This season alone Richardson has invoked images of sledgehammers, broken-down doors, rabid dogs, prairie fires and street fights to describe the M.O. of his team. A few seasons ago he tried to get people to call the Hogs' old home, Barnhill Arena, the Slaughterhouse—presumably making his team the Slaughterhouse Five—and one gets the distinct impression he regrets that the name never caught on. Surely if any team was being dissed, however, it was any one with the temerity to think it could take on the Razorbacks, for Arkansas regarded opponents with a businesslike contempt. I'M SORRY, read a hat Thurman wore last Week. I THOUGHT YOU COULD PLAY.
In Charlotte the Razorbacks executed almost everything that can be done on a basketball court. They scored inside and they scored outside, on standard dial-1 three-pointers and on Alex Dillard's ridiculous dial-011 treys. They scored on sublime high-low passes from Corliss (Big Nasty) Williamson, who was named the Final Four's Most Outstanding Player, to cutting teammates for layups; they scored on long inbounds passes that must have warmed the heart of that old Razorback football coach Frank Broyles. On defense they pressed full-court and trapped half-court and fell back into a thick zone. They showed themselves to be tough, skilled, tenacious and, undeniably, smart.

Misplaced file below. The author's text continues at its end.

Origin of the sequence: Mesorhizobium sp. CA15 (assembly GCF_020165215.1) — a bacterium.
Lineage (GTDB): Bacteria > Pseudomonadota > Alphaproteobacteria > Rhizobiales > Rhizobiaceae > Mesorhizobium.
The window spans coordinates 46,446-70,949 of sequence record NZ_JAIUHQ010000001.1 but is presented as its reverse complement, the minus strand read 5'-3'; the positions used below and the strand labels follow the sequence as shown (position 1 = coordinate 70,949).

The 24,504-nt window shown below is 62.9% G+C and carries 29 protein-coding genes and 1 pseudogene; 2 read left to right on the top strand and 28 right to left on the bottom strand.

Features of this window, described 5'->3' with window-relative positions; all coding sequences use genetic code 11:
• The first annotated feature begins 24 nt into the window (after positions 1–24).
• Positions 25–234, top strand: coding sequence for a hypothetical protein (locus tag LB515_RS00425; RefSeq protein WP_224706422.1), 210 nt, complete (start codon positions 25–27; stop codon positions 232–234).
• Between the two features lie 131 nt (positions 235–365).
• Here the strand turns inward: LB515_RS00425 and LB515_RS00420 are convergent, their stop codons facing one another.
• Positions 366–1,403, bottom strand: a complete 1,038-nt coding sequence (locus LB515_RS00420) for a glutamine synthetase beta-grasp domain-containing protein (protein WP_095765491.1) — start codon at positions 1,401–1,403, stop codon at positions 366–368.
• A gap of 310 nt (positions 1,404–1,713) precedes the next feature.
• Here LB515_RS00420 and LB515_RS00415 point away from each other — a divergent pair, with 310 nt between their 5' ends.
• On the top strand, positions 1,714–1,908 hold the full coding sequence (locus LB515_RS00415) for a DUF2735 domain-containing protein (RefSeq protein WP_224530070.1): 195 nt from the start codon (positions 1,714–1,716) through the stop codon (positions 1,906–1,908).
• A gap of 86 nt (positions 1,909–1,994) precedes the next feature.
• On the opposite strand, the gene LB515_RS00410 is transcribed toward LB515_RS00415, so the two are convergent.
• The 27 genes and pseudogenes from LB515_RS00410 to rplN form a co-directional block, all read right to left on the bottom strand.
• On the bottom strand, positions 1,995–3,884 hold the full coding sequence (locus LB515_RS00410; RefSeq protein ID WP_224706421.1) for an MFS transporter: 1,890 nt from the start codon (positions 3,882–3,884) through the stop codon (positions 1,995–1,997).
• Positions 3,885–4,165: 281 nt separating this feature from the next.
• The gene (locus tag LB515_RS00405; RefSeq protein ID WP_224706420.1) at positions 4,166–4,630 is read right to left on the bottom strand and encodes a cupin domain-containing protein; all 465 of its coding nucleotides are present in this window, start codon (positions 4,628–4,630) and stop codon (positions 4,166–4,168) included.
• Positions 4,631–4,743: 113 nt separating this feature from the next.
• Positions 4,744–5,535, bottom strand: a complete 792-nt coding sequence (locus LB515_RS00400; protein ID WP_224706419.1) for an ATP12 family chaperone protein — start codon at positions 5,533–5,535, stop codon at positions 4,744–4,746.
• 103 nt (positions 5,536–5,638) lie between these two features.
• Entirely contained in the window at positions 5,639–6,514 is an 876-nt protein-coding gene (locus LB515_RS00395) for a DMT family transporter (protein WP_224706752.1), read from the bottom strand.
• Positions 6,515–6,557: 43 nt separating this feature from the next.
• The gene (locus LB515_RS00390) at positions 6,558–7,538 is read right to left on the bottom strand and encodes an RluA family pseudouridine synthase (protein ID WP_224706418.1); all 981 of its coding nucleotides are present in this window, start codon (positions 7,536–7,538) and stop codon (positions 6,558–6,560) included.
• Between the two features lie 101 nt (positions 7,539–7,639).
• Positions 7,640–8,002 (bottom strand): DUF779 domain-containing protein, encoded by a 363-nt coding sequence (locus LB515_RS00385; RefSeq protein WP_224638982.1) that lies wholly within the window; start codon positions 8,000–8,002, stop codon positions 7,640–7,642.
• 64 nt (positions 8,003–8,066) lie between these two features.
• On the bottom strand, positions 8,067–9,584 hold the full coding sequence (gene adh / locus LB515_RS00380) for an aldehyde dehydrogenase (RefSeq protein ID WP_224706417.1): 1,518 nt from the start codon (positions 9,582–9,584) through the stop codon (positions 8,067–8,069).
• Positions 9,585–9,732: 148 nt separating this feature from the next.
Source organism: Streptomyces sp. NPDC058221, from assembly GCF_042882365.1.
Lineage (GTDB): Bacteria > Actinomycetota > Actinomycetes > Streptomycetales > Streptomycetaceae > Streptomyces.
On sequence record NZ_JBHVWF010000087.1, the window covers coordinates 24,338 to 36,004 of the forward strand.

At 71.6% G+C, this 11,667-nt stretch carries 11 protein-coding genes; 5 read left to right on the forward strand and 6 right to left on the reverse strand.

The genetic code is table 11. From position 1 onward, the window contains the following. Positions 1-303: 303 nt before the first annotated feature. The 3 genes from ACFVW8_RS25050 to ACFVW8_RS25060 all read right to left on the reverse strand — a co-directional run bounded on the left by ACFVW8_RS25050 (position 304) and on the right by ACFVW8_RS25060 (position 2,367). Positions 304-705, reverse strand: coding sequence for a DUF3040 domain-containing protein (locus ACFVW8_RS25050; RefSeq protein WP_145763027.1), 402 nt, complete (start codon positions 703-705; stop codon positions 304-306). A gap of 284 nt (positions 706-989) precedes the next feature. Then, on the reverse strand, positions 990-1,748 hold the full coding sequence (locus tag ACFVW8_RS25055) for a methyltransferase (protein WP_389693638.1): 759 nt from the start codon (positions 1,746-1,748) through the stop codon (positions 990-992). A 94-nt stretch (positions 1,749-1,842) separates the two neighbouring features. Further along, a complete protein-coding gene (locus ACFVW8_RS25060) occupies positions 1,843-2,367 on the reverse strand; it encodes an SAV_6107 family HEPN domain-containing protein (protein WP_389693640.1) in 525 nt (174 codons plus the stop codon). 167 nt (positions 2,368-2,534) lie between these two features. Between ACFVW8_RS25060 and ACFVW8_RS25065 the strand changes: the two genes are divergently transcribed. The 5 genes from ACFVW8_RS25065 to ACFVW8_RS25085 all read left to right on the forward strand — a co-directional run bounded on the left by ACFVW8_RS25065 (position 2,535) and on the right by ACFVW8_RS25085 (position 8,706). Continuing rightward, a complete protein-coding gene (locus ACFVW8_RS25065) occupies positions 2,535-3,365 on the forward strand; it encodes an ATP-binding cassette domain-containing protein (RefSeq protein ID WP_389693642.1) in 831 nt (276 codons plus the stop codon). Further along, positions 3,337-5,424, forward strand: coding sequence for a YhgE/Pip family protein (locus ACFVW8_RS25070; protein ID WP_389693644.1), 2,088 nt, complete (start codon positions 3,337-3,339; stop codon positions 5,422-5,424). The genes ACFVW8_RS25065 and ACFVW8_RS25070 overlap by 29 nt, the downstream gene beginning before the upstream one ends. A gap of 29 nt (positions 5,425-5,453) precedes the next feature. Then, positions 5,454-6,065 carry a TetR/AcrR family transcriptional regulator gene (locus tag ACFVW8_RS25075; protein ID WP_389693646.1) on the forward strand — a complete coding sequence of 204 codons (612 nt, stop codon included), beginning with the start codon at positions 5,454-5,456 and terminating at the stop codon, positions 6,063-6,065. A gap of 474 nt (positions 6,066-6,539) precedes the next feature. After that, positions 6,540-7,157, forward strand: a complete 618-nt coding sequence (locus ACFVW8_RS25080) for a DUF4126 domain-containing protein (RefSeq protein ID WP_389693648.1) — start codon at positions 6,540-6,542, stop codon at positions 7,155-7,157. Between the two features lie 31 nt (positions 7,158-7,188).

Richardson managed his diverse talent superbly. With the development of 6'11" freshman Darnell Robinson, Richardson became more sparing in the use of hellacious defensive pressure, preferring a half-court game in which he could exploit Robinson, Williamson and another 6'11" freshman, Lee Wilson. And on offense, even 6'8", 260-pound Dwight Stewart, who picked up two nicknames (Fat Flight and Big Dog) and multifarious skills in the rec centers of Memphis (where he was a summer league teammate of Anfernee Hardaway's), declined to poach into the lane, lest he interfere with the 6'7", 245-pound Williamson's light-footed moves around the basket. "Keep it wide," said Stewart of the Razorbacks' spacing and deference to Big Nasty, "and let him go."
Williamson dominated the win over Arizona, a game rich with omens. As the First Family looked on—the Clintons were in two skyboxes—a guy named Ted Hillary refereed the game, and Wilbur the Wildcat tore up his knee in a collision with the Razorbacks' mascot. "En garde!" was the Wildcats' publicity slogan this season, a reference to their backcourt of Damon Stoudamire and Khalid Reeves. But Arizona got only a half out of each of its sterling guards. Stoudamire missed 10 of 11 shots in the first; Reeves bricked eight of nine in the second. Touchè.